What's Causing My Bad Breath?
If you suffer from bad breath then it appears you’re in good company.
While the figures vary depending on the person supplying them, it is estimated that around 60 million (or around one in four) of the adult population have some level of halitosis.
Caused by sulphur-producing bacteria in the tongue and throat, unpleasant odours emitted from the mouth are believed to be the third most common reason people visit their dentist to seek dental care—with the first two being tooth decay and gum disease.
But while it’s easy to identify the symptoms of foul breath, it’s not always as straightforward identifying the underlying cause.
What contributes to bad breath?
A variety of factors have been identified as contributing to the problem of bad breath including diet selection, a dry mouth caused by smoking, poor oral hygiene, cavities, gingivitis and inadequate brushing techniques.
However, many dental professionals now believe the problem could be related to issues with the tongue which plays host to almost half of our oral bacteria. You can see it yourself if you stick your tongue out. The tongue can develop a white glazing and as a result, cause bad breath.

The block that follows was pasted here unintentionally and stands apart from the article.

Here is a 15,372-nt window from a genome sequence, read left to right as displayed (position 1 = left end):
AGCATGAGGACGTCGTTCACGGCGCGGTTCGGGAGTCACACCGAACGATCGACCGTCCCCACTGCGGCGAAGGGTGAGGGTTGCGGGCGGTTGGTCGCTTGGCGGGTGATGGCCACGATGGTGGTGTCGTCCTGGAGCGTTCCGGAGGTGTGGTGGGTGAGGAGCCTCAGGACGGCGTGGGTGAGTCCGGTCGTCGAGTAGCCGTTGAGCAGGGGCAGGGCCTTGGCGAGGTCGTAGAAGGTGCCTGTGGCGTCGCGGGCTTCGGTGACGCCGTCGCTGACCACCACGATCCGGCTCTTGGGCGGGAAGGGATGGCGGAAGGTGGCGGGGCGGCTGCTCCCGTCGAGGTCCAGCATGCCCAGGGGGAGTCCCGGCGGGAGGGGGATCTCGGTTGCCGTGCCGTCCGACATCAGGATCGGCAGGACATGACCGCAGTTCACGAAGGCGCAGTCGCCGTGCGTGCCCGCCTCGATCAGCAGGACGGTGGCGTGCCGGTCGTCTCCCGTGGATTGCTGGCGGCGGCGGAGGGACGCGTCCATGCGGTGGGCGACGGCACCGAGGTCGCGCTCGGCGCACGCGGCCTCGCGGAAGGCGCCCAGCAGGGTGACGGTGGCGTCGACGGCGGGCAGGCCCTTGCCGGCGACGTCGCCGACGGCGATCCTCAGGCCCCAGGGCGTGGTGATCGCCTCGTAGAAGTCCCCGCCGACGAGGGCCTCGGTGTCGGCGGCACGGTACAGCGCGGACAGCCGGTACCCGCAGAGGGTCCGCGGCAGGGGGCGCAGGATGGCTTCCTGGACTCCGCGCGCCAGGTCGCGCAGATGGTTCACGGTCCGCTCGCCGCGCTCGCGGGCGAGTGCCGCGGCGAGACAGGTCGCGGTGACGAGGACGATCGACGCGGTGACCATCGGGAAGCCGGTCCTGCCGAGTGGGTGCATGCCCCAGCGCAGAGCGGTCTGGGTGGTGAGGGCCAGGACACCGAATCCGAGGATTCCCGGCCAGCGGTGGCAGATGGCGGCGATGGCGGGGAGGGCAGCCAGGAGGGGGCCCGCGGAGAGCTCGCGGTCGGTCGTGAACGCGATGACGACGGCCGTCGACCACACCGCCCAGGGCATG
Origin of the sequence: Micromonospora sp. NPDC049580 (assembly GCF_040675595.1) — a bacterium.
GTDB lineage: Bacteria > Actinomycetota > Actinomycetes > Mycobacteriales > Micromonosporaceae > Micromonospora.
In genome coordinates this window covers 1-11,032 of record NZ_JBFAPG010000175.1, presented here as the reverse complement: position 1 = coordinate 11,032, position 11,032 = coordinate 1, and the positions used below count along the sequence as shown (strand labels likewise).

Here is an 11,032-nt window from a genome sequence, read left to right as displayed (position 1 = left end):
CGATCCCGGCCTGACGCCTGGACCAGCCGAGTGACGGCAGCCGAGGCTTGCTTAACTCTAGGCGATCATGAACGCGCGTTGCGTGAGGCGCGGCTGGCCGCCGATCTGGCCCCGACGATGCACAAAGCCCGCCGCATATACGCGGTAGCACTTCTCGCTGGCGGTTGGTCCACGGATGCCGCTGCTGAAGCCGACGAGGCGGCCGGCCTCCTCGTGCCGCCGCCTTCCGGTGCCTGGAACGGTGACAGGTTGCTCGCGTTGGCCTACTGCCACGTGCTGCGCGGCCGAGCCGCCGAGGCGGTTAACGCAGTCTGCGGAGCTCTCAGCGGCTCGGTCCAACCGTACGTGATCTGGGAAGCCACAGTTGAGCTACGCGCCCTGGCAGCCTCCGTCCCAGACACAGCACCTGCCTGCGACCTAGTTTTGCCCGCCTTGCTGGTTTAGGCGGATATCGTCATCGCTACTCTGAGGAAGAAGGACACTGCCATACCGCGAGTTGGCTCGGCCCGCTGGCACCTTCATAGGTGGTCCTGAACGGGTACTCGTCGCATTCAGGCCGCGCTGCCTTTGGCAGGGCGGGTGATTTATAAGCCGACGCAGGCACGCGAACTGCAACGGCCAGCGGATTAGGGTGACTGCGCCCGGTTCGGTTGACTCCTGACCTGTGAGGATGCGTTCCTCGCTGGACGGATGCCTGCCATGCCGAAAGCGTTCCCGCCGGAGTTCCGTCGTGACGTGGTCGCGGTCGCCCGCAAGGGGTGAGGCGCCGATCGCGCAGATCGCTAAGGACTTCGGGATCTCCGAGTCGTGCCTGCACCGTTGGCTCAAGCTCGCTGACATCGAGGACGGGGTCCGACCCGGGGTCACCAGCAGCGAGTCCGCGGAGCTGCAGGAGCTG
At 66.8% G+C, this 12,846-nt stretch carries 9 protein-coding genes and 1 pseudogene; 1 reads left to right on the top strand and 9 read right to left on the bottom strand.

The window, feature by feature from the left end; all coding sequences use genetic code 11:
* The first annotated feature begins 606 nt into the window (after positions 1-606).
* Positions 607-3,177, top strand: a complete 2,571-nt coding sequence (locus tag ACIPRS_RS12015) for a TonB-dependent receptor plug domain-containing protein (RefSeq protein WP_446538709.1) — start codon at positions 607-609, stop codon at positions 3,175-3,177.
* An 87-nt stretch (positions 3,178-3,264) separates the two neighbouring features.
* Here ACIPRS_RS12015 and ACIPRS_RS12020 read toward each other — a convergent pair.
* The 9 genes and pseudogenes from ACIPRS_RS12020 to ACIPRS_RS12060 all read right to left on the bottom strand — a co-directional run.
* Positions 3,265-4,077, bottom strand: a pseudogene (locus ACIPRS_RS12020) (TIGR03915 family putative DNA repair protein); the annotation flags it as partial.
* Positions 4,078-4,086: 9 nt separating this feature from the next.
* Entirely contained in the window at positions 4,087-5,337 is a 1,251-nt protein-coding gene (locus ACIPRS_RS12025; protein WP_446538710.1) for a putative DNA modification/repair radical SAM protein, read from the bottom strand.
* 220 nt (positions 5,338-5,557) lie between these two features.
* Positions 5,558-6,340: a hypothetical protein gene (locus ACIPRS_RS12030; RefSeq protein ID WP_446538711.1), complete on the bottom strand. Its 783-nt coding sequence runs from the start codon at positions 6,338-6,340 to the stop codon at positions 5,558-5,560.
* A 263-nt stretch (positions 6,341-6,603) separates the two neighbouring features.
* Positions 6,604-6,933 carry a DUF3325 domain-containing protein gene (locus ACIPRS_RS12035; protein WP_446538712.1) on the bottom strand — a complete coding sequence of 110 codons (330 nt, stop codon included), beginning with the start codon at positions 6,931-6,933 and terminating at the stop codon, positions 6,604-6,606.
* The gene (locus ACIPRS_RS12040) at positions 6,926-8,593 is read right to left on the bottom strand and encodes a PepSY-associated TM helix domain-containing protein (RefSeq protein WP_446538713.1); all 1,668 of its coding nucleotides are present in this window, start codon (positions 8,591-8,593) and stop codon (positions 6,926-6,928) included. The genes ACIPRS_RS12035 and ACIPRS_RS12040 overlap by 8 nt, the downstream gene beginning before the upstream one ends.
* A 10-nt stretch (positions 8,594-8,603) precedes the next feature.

This white film on your tongue occurs as a result of overgrown and swollen ‘bumps’ (technically referred to as papillae) on the tongue's surface. Bacteria and dead cells that lodge between the papillae cause the white coating on the upper surface of the tongue.
How do I fix my bad breath?
There are now a host of products on the market that aim to help to lessen the impact of bad breath.
Aside from brushing twice a day and flossing regularly, I also advise purchasing a tongue scraper to help eliminate or, at the very least, lessen the impact of your poor smelling breath.
Built specifically for the tongue, scrapers work by removing the bacteria, food debris, fungi, toxins and dead cells from the surface of the tongue.
Scrapers are considered more effective than brushes alone; although brushing and flossing will loosen and move debris around, they don’t actually remove the bacteria.
Does mouthwash work?
You may also like to consider introducing an alcohol-free mouthwash as part of your regular oral health routine. This will mask bad breath for a couple of hours, and help fight the bacteria that causes cavities and gum disease.
But you don’t need to buy mouthwash. Other ways to fight bad breath include drinking plenty of water and swishing it around in your mouth, and replacing your toothbrush every two to three months.
In some rare cases, white tongue and/or the presence of halitosis can be a sign of a deeper medical issue, usually related to intestinal issues, in which case you should contact your doctor for further investigation.